Spindle thread breakage

Hey all,

I experienced something new tonight and was curious if anyone else has had a similar experience? I went to remove my collet nut and found that it had locked onto the threads pretty good. I used some WD-40 to get it loose, but it appears that part of my thread broke off and obstructed the nut from coming off, which ended up welding the broken off portion into the threads during the removal process. The nut was NOT overtorqued or cross-threaded. It appears that there is a second set of threads going from the collet nut attachment location into the actual spindle. I’m hoping that I can just get another set of threads and change it out to get back up and running. Any help would be very appreciated. I’ve already sent a ticket in to get some support from the staff.

Thanks in advance!

Usual preface, I’m with PreciseBits so while I try to only post general information take everything I say with the understanding that I have a bias.

We’ve seen this more times than I’d like. It’s usually due to material being stuck in the threads of the spindle or collet nut when tightening it down. Can also be caused by over torque, corrosion, metal flakes from component wear, and a number of other things. As such it’s recommend to at a bare minimum blow out the spindle, collet, and collet nut between every bit change. It’s better to actually clean them.

Worst case you can clean the threads of the spindle up with some needle files. As long as you have at least 2 full threads left it shouldn’t effect the system too much. If you go that route make sure that you taper off the lead in thread so it doesn’t catch.

I know you said that you didn’t over torque the nut. However, most people aren’t aware that there are torque maxes listed for the setup (ER size and nut type) in addition to a recommend torque for the bore size of the collet. As an example an ER16 with a UM/A/Hex nut has a max torque of 41 ft-lb. However, here’s the recommend torque base on bore diameter:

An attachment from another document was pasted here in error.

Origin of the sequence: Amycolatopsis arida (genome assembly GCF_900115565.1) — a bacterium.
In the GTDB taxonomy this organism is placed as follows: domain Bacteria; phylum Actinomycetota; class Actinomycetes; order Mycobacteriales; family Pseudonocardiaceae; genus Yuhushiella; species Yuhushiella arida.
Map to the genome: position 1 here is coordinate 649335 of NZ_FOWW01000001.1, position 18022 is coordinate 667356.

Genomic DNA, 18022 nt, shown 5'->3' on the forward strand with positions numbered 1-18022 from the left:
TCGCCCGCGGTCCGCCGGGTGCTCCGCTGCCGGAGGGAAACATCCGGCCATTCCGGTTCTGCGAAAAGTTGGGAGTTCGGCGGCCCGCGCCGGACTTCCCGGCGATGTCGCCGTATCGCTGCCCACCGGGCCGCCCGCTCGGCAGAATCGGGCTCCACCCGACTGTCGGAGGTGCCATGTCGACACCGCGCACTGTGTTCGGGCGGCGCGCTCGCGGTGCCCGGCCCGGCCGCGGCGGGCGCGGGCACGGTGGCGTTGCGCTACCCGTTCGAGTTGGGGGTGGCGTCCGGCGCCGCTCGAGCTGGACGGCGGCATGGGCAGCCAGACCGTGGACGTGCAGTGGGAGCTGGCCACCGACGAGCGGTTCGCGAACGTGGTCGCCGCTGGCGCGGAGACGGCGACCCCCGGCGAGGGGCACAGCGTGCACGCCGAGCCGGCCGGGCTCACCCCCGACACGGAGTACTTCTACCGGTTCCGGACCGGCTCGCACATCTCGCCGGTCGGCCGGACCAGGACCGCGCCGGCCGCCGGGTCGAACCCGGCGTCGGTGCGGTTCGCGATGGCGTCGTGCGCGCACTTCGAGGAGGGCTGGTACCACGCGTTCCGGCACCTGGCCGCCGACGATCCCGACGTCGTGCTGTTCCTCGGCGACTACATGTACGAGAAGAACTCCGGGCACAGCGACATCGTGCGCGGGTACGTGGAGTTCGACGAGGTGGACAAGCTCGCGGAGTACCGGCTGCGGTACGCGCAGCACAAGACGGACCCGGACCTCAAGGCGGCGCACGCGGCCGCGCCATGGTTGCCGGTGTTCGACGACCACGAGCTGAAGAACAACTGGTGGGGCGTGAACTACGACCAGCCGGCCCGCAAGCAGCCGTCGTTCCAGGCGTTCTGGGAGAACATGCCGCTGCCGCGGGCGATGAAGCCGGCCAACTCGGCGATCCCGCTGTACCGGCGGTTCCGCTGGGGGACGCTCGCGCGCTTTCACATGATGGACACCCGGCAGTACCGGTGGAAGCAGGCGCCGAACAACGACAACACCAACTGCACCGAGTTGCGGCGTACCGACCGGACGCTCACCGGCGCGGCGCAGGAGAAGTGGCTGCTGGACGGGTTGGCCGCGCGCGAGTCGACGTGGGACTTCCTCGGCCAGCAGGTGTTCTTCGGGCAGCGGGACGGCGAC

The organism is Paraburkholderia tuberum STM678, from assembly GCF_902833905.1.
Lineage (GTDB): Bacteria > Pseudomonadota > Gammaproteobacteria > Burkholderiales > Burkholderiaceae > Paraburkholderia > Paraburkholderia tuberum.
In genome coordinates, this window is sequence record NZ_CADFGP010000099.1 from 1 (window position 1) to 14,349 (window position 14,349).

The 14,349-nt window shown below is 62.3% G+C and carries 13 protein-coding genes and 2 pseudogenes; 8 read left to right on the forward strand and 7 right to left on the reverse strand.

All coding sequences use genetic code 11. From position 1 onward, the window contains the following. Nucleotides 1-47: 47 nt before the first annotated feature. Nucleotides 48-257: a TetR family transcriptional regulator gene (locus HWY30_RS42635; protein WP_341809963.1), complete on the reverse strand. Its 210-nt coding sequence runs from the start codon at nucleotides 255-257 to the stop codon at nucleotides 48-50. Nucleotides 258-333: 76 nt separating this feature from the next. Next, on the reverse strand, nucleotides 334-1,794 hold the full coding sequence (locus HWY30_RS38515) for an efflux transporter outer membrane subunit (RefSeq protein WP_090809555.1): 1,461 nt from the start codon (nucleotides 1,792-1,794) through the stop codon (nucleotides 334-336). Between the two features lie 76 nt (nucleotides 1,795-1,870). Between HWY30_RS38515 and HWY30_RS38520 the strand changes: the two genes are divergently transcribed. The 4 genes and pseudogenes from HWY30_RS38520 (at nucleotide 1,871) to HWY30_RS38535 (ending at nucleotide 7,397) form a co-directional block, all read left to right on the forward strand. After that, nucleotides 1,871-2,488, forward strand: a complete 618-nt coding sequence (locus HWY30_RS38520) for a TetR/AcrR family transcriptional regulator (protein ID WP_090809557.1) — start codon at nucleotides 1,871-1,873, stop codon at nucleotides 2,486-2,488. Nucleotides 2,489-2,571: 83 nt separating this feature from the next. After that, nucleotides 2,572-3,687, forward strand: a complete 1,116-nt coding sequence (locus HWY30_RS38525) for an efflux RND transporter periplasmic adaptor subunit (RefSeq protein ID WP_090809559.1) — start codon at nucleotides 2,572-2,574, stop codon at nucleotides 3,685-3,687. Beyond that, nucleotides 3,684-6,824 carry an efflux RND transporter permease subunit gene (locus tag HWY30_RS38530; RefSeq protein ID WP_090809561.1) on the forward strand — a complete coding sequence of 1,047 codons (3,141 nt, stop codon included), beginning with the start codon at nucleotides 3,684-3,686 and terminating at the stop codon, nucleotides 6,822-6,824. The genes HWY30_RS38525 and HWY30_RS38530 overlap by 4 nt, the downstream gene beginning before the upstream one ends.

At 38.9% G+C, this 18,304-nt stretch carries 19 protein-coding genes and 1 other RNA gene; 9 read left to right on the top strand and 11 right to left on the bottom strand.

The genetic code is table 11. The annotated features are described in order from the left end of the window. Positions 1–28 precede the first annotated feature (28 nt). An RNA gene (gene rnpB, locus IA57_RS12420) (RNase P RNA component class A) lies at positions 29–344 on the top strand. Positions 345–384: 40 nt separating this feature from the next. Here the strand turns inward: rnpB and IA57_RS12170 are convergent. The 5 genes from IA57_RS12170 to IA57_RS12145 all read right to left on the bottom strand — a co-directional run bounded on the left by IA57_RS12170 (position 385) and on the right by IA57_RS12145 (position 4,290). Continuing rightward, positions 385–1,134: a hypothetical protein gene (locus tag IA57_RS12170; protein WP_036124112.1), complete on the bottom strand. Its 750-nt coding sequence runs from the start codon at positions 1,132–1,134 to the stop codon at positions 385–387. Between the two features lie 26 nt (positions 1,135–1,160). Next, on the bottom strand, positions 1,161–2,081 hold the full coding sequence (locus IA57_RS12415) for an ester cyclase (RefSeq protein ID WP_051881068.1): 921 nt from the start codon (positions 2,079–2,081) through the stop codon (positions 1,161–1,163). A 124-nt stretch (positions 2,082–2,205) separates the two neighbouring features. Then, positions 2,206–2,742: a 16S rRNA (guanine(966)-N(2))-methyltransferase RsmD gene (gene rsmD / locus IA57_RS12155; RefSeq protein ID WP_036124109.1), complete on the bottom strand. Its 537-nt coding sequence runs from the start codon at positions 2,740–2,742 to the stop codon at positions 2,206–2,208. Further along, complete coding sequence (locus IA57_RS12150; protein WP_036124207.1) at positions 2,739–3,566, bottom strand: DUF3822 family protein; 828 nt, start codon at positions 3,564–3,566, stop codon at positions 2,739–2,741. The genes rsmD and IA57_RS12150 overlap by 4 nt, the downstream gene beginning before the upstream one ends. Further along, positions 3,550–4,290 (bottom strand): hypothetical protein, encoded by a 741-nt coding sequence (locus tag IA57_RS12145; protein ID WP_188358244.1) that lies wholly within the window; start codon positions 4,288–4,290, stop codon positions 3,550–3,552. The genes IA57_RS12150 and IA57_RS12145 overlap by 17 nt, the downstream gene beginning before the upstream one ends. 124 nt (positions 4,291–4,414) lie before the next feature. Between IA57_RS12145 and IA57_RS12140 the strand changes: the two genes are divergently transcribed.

• 1.0mm-1.4mm - 6 ft-lb
  • 1.5mm-3.9mm - 15 ft-lb
  • 4.0mm-4.9mm - 30 ft-lb
  • 5.0mm-10mm - 41 ft-lb

The above numbers also come from pricey industrial spindles (HSD, Columbo, Mechatron) and matching grade nuts. If either are hardened wrong, made from the wrong steel, lack proper lubrication, and/or aren’t clean they may not hold up to the maxes.

One last thing. Collets and collet nuts are consumable parts. Each cycle wears them and can effect runout, clamping force, and the material of the components. In your pictures your nut is past it life. I say this from the groove that has been ground at the end of the chamfer. In general once you get a groove or spalling material in the chamfer the nut needs to be replaced. At this level I would also check the collets. If they also have grooves or transferred material from the nut they should be replaced regardless of any other factors. This is due to the fact that they will damage or accelerate the wear of the new nut.

Hope that helps. Let me know if there’s something I can help with or expand on.

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Thank you very much for your response! Ironically, I bought a new collet nut and 1/4” collet online and they arrived in the mail the same day that this breakage occurred because I’d noticed there was unusual wear on the collet. Are you aware of any torque wrench options that will work on a horizontal orientation? I have inch/lbs and ft/lbs torque wrenches, but they are for typical 3/8” sockets. I am also still waiting to hear back from support about being able to get new set of threads and taper. It looks like there are holes for a special wrench to hold the spindle still while unscrewing the threads from the spindle motor.


No problem.

Wrenches depend on the nut type and I don’t know what you are using. In general though you can usually find spigot end wrenches that will let you rotate the head to different orientations. Norbar is the one manufacturer I know of off the top of my head for those.